Dustin, Steve, and Robin may not know that Mayor Kline (Carey Elwes) is connected to this sinister plan, but it really doesn't matter, because once they discover that an innocent-looking storage room in the mall is actually a giant elevator in disguise, the group gets stuck in the underground facility with no clear way out. This is the real Starcourt Mall: A secret base operated by the Soviet government with the intention of using a giant magnetic field generator to open up the gate that separates our world from the Upside Down.
The Red Dawn connection mostly exists on a superficial level here. In John Milius' 1984 movie, a group of militant Soviets infiltrate a small Colorado town and it's left up to a group of renegade high school students -- played by Patrick Swayze, Charlie Sheen, C. Thomas Howell, Lea Thompson, and Jennifer Grey -- to outsmart these enemies. That whole "Russians getting outsmarted by kids" thing is in full effect in Stranger Things 3. And honestly, it's pretty dang glorious.
There is so much John Carpenter love in Stranger Things 3, our heads are still spinning from it. Aside from the awesome The Thing poster we've seen hanging on the wall in Mike's basement since the show's very first episode, there are many references to Carpenter's classic body horror flick throughout these new episodes. In Episode 4, our core group is fractured -- with Dustin, Steve, Maya, and Lucas' little sister Erica (Priah Ferguson) dealing with that whole Starcourt mess -- leaving El, Mike, Max, Will, and Lucas to figure out a way to deal with the Mind Flayer… if he truly is back in Hawkins. (Spoiler: He is.)
Taking a page straight from MacReady's (Kurt Russell) playbook from The Thing, the group decides to trap Billy in the public pool's sauna, and slowly turn up the heat, to see if he really is being controlled by the Mind Flayer. You see, The Mind Flayer loves the cold -- we learned this in Season 2 when Will was the one possessed by the monster. It's also a similar plan of attack for MacReady who, when he learns that the Thing wants to sleep in the cold, to just wait it out for the rescue team to come, he sets fire to the damn base in an attempt to stop that from happening.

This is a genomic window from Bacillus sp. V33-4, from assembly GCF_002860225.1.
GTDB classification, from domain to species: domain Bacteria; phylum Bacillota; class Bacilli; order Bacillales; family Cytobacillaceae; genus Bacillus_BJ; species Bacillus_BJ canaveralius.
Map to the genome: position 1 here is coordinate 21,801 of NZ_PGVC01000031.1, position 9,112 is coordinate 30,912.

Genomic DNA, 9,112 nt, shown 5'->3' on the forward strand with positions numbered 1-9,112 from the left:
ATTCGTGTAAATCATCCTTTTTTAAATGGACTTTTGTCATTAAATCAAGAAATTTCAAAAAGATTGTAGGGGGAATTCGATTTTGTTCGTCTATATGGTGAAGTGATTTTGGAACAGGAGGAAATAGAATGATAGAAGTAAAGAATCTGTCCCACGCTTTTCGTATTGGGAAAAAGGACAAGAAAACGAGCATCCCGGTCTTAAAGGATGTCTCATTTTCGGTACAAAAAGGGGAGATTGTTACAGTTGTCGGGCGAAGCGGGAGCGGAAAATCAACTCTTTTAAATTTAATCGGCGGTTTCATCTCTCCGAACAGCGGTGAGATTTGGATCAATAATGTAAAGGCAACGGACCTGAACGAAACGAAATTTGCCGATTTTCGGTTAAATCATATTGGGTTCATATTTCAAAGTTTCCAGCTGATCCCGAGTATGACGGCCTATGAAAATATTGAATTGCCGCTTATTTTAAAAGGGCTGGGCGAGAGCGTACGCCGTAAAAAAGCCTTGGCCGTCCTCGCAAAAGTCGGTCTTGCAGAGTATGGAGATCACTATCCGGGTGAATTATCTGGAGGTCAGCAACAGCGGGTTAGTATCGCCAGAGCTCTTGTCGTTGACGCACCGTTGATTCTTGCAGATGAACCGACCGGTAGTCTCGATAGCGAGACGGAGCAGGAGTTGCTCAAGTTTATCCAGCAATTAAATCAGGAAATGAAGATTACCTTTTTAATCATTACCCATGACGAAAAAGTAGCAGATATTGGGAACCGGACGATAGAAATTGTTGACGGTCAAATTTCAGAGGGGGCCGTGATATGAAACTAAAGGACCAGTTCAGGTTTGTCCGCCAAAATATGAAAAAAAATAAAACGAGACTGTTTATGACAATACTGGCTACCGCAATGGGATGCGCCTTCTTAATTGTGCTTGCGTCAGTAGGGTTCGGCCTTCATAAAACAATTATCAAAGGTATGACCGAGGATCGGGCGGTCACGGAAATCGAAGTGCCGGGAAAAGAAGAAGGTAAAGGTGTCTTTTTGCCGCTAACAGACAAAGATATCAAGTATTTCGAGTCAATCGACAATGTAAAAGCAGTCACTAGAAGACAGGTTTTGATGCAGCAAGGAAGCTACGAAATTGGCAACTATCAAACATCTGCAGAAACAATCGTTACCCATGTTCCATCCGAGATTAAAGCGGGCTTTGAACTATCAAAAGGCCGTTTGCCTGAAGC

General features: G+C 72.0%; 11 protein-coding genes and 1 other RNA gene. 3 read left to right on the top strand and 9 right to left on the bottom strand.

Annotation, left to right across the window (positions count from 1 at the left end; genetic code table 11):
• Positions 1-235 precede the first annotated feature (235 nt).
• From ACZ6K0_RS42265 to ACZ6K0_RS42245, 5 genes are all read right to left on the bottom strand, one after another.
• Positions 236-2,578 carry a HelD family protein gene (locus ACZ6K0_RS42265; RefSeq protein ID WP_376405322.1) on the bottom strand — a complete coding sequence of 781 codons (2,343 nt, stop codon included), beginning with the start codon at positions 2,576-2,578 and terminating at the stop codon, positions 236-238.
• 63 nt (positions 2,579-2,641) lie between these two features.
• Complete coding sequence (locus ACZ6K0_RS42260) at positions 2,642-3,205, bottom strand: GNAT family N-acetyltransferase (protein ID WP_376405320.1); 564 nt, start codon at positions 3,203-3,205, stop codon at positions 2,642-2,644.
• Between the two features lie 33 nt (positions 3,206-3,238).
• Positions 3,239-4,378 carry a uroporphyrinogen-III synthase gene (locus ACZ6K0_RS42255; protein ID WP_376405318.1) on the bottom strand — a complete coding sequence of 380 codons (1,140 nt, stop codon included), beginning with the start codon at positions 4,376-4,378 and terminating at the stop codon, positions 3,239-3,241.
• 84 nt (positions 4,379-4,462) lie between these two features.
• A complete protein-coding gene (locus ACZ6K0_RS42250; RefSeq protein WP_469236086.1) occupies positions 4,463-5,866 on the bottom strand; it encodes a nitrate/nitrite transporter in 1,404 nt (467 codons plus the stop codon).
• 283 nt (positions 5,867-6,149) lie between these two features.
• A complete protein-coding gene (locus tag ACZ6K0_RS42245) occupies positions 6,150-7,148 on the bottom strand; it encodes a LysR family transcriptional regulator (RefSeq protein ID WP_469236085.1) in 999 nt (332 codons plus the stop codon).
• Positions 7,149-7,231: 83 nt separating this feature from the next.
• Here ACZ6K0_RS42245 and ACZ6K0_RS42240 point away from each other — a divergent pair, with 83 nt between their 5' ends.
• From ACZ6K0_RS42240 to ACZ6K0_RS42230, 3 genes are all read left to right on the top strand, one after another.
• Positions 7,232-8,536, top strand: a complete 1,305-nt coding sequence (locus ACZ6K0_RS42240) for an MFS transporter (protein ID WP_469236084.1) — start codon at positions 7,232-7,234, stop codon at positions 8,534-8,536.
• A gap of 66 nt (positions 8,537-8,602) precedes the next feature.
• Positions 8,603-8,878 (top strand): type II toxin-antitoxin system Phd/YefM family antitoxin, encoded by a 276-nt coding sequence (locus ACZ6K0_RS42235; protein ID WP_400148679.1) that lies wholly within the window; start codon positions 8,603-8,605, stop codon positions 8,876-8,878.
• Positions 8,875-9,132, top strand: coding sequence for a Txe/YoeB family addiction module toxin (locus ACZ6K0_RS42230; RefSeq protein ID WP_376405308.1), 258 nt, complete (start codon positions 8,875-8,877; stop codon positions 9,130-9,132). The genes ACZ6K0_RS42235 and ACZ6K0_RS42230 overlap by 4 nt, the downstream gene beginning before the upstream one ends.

Then there's that odd moment in Episode 6 where Lucas compares the original version of The Thing to Carpenter's as his way of saying New Coke is far more superior to Coca-Cola. Blatant in-program advertising, Stranger Things has it. And while it's clear Lucas has some issues when it comes to taste -- and how he treats his girlfriend -- he's spot on in his assessment of Carpenter's classic.
And of course, we'd be remiss if we didn't briefly talk about the possessed people of Hawkins. "The Flayed," as the gang calls 'em, are all being controlled by the Mind Flayer and, when he needs them, these zombified citizens are activated to do his evil bidding. That character detail is quite reminiscent of Carpenter's 1982 movie as, on the surface, no one in the film is certain who is safe and who is compromised. And once they do learn who the enemies are, the gross nature of the monsters that exists under human skin becomes a discovery that's almost too much to bear.
Invasion of the Body Snatchers/The Blob